Texas federal judge proclaims that he doesn't read 5th Circuit opinions before second reversal

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Judge Fred Biery

U.S. District Judge Fred Biery of the Western District of Texas in San Antonio. Photo by the FBI San Antonio, via Wikimedia Commons.

Updated: The 5th U.S. Circuit Court of Appeals at New Orleans has reversed a federal judge’s refusal to suppress gun evidence a second time after he declared that he doesn’t read 5th Circuit opinions and stuck to his initial decision.

The 5th Circuit didn’t name the judge, but the PACER docket sheet indicated that he is U.S. District Judge Fred Biery of the Western District of Texas in San Antonio.

In its June 10 unpublished per curiam opinion, the 5th Circuit ruled for Raymond McKinney, who was charged with illegal possession of a firearm after a felony conviction. McKinney had sought to suppress evidence of the gun found when police conducted a pat-down search.

Biery had at first denied the suppression motion without a hearing, and McKinney entered a conditional guilty plea in which he reserved the right to appeal the suppression decision. In the first appeal, the 5th Circuit reversed, holding that the evidence didn’t show that officers had reasonable suspicion to detain McKinney for questioning.

On remand, McKinney’s lawyer noted that McKinney had already served his sentence and asked the court to dismiss the charges against McKinney without an evidentiary hearing on the suppression motion. The government contended, however, that the 5th Circuit was requiring an evidentiary hearing.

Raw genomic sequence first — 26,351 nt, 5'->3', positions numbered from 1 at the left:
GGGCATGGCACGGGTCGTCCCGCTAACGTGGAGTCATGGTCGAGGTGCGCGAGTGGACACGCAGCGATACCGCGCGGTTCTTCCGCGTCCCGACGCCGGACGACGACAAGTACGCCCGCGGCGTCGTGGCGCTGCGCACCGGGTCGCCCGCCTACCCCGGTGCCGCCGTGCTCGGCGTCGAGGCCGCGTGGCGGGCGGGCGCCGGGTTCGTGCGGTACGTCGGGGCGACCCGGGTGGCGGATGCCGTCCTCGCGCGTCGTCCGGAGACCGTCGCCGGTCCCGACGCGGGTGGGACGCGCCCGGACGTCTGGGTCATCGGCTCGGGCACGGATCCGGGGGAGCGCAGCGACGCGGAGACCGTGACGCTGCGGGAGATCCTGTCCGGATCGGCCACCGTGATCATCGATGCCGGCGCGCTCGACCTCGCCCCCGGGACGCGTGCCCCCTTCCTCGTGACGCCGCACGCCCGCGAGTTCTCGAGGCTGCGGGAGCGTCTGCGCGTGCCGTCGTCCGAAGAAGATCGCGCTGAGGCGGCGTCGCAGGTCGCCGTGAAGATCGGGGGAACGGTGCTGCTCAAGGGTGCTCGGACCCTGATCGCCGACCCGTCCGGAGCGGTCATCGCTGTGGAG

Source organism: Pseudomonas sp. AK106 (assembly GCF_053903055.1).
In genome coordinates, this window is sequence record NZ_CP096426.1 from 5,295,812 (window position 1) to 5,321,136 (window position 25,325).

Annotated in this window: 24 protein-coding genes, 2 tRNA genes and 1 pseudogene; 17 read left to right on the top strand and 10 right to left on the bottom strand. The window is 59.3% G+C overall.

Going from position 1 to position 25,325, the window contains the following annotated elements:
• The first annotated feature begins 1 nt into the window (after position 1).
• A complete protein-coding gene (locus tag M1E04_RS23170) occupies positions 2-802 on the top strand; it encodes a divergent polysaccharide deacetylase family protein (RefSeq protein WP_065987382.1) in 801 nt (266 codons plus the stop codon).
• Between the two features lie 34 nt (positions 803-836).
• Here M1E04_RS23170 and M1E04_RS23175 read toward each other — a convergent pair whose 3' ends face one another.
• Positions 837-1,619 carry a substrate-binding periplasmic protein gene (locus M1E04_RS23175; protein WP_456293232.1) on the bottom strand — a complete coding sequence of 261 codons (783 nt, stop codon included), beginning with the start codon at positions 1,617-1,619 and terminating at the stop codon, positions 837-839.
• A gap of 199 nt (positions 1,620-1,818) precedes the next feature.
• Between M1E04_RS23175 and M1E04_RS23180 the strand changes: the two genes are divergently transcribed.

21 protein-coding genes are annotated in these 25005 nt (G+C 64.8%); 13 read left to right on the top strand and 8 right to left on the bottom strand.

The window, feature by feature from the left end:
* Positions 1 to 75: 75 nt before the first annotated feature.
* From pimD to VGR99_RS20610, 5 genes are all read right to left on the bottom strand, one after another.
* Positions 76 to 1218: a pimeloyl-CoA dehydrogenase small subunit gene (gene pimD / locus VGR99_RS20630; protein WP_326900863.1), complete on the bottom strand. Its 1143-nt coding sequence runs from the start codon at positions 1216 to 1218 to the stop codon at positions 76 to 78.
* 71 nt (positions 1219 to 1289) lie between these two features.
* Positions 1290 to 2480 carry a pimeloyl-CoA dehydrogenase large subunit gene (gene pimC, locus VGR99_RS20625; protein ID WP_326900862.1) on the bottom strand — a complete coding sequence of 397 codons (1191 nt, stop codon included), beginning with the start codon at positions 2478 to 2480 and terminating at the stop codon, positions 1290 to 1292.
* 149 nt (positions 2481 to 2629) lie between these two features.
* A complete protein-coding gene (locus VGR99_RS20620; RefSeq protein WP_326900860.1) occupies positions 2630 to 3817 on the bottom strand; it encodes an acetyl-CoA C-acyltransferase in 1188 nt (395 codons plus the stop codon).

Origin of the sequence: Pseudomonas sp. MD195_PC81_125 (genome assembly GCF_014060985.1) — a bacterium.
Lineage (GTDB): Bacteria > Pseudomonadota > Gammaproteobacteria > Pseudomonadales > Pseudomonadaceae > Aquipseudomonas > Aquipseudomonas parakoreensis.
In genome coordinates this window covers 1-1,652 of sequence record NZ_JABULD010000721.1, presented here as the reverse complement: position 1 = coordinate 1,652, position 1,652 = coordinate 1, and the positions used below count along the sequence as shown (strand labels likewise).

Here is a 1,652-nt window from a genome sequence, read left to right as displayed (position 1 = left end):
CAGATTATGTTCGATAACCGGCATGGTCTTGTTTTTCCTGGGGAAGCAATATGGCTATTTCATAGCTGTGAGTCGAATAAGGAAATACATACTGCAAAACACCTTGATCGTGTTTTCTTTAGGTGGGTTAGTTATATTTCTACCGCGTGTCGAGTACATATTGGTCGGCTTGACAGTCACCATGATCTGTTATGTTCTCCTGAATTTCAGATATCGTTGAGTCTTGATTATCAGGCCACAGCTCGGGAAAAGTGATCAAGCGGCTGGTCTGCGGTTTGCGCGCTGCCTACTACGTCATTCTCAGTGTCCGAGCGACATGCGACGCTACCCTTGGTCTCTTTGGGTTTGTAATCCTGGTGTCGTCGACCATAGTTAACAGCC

According to a 5th Circuit footnote, Biery scheduled the hearing and stated: “I follow Judge [Lucius Desha] Bunton’s rule about 5th Circuit opinions: ‘They can reverse me if they want to, but they can’t make me read it,’ which I’m glad you all have read it. But I also—if my recollection is correct, none of those fine judges have ever tried a case or dealt with what we deal with on the street. But, anyway, what do I know?”

After an evidentiary hearing, Biery again denied the motion to suppress.

In its latest opinion, the 5th Circuit said the government had not offered any evidence in the suppression hearing “to assuage our earlier concern that the officers stopped McKinney based on nothing more than a hunch. Nonetheless, the district court entered an order denying McKinney’s motion to suppress that mirrored almost exactly its earlier order that we found wanting.”

Biery told the ABA Journal that his remarks were no more than “courtroom banter.”

“I read the opinions,” Biery says.

He says his remarks were “a Judge Bunton-ism that gets passed down through the years.”

Hat tip to @RMFifthCircuit, the Twitter handle for appellate lawyer and 2022 ABA Journal Legal Rebel Raffi Melkonian, who noted the opinion.

See also:

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ABAJournal.com: “Texas federal judge adds quotes, visual aids and warning of Alamo kiss to opinion”

ABAJournal.com: “Federal Judge Biery continues to vent in school prayer case with ‘non-Kumbaya order’”

ABAJournal.com: “Federal judge’s order takes swipe at politicians who ‘demagogued’ school prayer case”

Updated June 15 at 9:04 a.m. to add Judge Fred Biery’s remarks.

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